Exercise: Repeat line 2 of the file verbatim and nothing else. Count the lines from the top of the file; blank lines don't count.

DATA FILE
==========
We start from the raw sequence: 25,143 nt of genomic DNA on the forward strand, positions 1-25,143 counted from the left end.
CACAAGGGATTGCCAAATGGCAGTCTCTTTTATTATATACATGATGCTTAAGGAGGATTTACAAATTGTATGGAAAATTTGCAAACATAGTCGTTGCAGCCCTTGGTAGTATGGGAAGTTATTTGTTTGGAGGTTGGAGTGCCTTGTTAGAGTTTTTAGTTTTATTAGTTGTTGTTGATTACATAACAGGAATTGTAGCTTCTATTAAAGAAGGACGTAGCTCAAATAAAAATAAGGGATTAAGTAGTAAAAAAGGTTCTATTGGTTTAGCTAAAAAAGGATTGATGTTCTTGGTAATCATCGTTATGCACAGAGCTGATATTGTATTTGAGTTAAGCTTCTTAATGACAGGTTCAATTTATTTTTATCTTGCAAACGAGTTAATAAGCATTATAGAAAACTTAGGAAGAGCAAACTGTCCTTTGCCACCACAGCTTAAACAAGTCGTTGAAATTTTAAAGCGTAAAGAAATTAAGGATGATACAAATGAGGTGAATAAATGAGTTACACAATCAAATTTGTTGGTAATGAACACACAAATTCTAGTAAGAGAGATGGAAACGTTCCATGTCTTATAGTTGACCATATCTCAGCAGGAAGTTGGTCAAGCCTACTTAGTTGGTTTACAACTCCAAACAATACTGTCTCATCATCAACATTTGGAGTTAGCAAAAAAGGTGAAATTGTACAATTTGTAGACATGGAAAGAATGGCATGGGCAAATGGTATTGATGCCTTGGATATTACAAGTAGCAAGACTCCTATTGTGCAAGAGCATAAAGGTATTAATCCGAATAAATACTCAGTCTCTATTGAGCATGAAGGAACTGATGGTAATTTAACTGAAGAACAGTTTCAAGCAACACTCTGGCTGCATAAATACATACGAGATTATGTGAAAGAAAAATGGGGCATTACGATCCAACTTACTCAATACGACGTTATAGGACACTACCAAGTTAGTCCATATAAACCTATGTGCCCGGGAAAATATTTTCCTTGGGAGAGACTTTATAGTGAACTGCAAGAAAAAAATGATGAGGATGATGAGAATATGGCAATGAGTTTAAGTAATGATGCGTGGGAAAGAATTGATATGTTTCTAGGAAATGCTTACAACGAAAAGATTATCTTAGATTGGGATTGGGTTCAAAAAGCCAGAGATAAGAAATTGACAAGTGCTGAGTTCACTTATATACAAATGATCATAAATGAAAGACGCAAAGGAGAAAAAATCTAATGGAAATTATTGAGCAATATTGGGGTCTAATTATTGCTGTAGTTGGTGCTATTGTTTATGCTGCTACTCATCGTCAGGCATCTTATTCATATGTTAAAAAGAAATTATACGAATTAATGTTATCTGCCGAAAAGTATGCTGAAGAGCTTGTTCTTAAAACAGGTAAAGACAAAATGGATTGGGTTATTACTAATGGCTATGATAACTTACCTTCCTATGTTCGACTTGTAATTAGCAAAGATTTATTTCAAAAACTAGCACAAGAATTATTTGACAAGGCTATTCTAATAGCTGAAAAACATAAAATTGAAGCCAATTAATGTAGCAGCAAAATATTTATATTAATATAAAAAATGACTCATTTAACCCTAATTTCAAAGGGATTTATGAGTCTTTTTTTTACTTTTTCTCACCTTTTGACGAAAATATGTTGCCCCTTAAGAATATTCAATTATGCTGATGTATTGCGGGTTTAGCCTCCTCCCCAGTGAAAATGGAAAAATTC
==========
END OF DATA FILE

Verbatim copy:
CACAAGGGATTGCCAAATGGCAGTCTCTTTTATTATATACATGATGCTTAAGGAGGATTTACAAATTGTATGGAAAATTTGCAAACATAGTCGTTGCAGCCCTTGGTAGTATGGGAAGTTATTTGTTTGGAGGTTGGAGTGCCTTGTTAGAGTTTTTAGTTTTATTAGTTGTTGTTGATTACATAACAGGAATTGTAGCTTCTATTAAAGAAGGACGTAGCTCAAATAAAAATAAGGGATTAAGTAGTAAAAAAGGTTCTATTGGTTTAGCTAAAAAAGGATTGATGTTCTTGGTAATCATCGTTATGCACAGAGCTGATATTGTATTTGAGTTAAGCTTCTTAATGACAGGTTCAATTTATTTTTATCTTGCAAACGAGTTAATAAGCATTATAGAAAACTTAGGAAGAGCAAACTGTCCTTTGCCACCACAGCTTAAACAAGTCGTTGAAATTTTAAAGCGTAAAGAAATTAAGGATGATACAAATGAGGTGAATAAATGAGTTACACAATCAAATTTGTTGGTAATGAACACACAAATTCTAGTAAGAGAGATGGAAACGTTCCATGTCTTATAGTTGACCATATCTCAGCAGGAAGTTGGTCAAGCCTACTTAGTTGGTTTACAACTCCAAACAATACTGTCTCATCATCAACATTTGGAGTTAGCAAAAAAGGTGAAATTGTACAATTTGTAGACATGGAAAGAATGGCATGGGCAAATGGTATTGATGCCTTGGATATTACAAGTAGCAAGACTCCTATTGTGCAAGAGCATAAAGGTATTAATCCGAATAAATACTCAGTCTCTATTGAGCATGAAGGAACTGATGGTAATTTAACTGAAGAACAGTTTCAAGCAACACTCTGGCTGCATAAATACATACGAGATTATGTGAAAGAAAAATGGGGCATTACGATCCAACTTACTCAATACGACGTTATAGGACACTACCAAGTTAGTCCATATAAACCTATGTGCCCGGGAAAATATTTTCCTTGGGAGAGACTTTATAGTGAACTGCAAGAAAAAAATGATGAGGATGATGAGAATATGGCAATGAGTTTAAGTAATGATGCGTGGGAAAGAATTGATATGTTTCTAGGAAATGCTTACAACGAAAAGATTATCTTAGATTGGGATTGGGTTCAAAAAGCCAGAGATAAGAAATTGACAAGTGCTGAGTTCACTTATATACAAATGATCATAAATGAAAGACGCAAAGGAGAAAAAATCTAATGGAAATTATTGAGCAATATTGGGGTCTAATTATTGCTGTAGTTGGTGCTATTGTTTATGCTGCTACTCATCGTCAGGCATCTTATTCATATGTTAAAAAGAAATTATACGAATTAATGTTATCTGCCGAAAAGTATGCTGAAGAGCTTGTTCTTAAAACAGGTAAAGACAAAATGGATTGGGTTATTACTAATGGCTATGATAACTTACCTTCCTATGTTCGACTTGTAATTAGCAAAGATTTATTTCAAAAACTAGCACAAGAATTATTTGACAAGGCTATTCTAATAGCTGAAAAACATAAAATTGAAGCCAATTAATGTAGCAGCAAAATATTTATATTAATATAAAAAATGACTCATTTAACCCTAATTTCAAAGGGATTTATGAGTCTTTTTTTTACTTTTTCTCACCTTTTGACGAAAATATGTTGCCCCTTAAGAATATTCAATTATGCTGATGTATTGCGGGTTTAGCCTCCTCCCCAGTGAAAATGGAAAAATTC